Michele Bachmann, unsurprisingly, is a “pro-life” candidate. What might be more surprising is the extent to which she denounces abortion. In 2008, Bachmann took to the House floor to voice support for the National Right to Life legislation. She is opposed to abortion and believes that raising the child or adoption are superior choices to abortions. She has tried to get Planned Parenthood defunded by the government and remove their tax exempt status from the group. She has cosponsored legislation to keep minors from travelling to another state to get an abortion, unless it is medically necessary. She cosponsored a bill that requires an abortion provider who knowingly performs an abortion on a “pain-capable unborn child” (defined as one 20 weeks or older) to (1) inform the woman of the probable age of the child, (2) provide an Unborn Child Pain Awareness Brochure (unless she says no), (3) provide information that pain medicine administered to the mother may not prevent pain in the child but that pain medicine can be administered directly to the child, (4) give the woman the provider’s best medical judgment of the risks and costs of that anesthesia, and (5) obtain the woman’s signature on a decision form and her explicit request for or refusal of the administration of drugs to the child. She co-sponsored a bill to prohibit taxpayer funds going to abortions, though that was already illegal. Another bill co-sponsored by her would require a woman to receive an ultrasound prior to the abortion. These bills, plus her history of sidewalk conseling, clearly emphasize that Michele Bachmann believes in bullying and harrassing pregnant women who choose to have abortions.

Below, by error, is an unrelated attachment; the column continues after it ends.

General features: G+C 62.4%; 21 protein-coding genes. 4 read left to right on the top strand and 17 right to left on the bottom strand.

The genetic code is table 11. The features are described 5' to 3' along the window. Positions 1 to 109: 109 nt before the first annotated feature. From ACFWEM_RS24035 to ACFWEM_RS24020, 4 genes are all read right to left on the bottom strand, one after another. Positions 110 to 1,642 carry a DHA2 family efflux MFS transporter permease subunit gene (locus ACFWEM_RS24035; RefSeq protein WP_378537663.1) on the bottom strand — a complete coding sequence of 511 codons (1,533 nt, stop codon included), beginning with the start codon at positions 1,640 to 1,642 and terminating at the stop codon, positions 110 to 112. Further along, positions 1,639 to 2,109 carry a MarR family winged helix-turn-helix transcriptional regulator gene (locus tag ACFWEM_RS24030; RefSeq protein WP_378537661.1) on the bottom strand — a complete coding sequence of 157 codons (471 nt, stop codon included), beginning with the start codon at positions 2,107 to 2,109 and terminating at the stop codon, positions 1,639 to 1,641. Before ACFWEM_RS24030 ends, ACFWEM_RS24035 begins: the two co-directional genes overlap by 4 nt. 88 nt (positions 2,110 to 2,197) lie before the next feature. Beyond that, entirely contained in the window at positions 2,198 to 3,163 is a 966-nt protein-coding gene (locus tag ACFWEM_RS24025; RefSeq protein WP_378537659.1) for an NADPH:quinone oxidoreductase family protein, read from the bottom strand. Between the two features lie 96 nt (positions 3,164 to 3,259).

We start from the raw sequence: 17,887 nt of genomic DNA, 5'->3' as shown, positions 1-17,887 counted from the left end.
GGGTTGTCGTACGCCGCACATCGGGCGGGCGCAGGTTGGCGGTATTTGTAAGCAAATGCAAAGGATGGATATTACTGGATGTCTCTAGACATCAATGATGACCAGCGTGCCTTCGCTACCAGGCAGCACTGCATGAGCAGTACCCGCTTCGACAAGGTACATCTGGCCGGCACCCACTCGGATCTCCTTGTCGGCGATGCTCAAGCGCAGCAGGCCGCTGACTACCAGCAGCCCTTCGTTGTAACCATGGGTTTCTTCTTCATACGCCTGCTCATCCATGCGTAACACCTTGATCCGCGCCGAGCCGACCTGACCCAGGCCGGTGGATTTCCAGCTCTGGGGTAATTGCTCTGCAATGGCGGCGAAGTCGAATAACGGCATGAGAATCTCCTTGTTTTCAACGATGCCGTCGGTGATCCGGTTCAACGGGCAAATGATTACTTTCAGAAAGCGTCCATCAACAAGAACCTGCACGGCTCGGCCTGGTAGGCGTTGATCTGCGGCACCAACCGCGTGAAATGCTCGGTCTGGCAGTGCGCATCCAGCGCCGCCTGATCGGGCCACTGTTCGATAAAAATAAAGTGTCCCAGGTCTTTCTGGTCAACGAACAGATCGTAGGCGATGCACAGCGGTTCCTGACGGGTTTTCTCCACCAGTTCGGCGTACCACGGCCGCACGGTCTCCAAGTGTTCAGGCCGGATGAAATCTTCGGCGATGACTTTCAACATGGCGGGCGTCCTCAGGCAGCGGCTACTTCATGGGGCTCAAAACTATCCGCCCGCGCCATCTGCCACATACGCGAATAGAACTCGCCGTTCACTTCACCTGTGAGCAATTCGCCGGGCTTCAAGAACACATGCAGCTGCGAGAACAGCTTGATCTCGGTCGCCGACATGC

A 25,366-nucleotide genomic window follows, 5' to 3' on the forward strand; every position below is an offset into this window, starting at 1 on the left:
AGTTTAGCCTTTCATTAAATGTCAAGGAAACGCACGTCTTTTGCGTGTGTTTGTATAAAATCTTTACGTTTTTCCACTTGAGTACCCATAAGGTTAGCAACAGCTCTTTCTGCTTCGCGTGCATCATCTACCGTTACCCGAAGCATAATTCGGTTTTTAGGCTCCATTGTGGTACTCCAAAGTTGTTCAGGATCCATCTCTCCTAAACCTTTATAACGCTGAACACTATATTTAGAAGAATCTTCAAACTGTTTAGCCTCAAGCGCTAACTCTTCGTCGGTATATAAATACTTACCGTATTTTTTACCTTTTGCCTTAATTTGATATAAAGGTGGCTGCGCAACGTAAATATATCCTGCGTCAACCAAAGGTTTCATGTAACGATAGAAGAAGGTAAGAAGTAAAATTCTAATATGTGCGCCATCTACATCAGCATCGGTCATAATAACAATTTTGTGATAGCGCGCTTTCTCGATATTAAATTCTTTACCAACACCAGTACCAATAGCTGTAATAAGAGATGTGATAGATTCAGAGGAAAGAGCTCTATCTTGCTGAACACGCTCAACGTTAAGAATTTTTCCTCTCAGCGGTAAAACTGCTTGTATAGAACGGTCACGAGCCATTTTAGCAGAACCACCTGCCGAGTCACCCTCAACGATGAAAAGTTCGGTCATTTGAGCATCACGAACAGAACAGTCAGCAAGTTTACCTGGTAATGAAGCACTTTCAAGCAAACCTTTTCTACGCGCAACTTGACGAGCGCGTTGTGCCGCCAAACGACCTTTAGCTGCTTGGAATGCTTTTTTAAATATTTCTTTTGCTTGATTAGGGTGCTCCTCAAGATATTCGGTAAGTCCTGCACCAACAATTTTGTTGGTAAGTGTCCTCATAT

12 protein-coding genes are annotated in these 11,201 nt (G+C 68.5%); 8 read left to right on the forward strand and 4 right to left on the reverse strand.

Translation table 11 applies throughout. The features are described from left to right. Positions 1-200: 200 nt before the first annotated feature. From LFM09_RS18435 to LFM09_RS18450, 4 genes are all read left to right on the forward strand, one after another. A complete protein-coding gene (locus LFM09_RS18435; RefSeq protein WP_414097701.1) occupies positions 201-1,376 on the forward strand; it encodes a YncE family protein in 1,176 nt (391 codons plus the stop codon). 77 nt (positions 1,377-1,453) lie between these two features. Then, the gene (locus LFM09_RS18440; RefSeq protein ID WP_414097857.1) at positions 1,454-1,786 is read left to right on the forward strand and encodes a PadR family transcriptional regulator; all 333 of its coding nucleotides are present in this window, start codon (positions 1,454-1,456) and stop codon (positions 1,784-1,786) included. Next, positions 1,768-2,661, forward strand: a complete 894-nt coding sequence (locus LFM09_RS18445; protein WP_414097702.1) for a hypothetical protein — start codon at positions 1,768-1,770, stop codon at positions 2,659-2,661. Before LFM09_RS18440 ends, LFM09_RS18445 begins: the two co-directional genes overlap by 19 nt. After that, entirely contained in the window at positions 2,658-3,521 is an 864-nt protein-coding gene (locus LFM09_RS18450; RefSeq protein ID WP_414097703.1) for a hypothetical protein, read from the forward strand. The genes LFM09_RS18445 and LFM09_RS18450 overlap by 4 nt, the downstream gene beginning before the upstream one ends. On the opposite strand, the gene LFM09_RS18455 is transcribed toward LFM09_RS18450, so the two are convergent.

Bachmann is completely uninformed about the realities of the economy. Like many politicians, she assumes that the raising of the debt ceiling is an indication of a failure in leadership. The funny thing is that most countries have to raise their own debt ceilings, except for ones that have completely eliminated having a defined debt ceiling. Another odd thing is that there was a regular raising of the debt ceiling prior to Obama taking office, but no one really talked about it. They aren’t a new thing. She voted against regulating the subprime mortgage industry, one of the key factors behind the recession of 2008. She goes around claiming that the bailout cost the government $700 billion, despite the fact that it was actually only a cost of $25 billion. She voted against extending unemployment benefits and increasing the minimum wage, despite the fact that (for the former) so many people are still having so much trouble getting a job and (for the latter) the cost of living is clearly going up, which means people need more money to make it by in society. She voted against unions, which makes sense since the GOP has a history of siding with the employer over the employee. Bachmann wants to wean everyone off of Social Security and Medicare and wants everyone to pay some level of taxes. She wants to adopt a single-rate tax system, which might sound fair, but causes even more income inequalities to occur.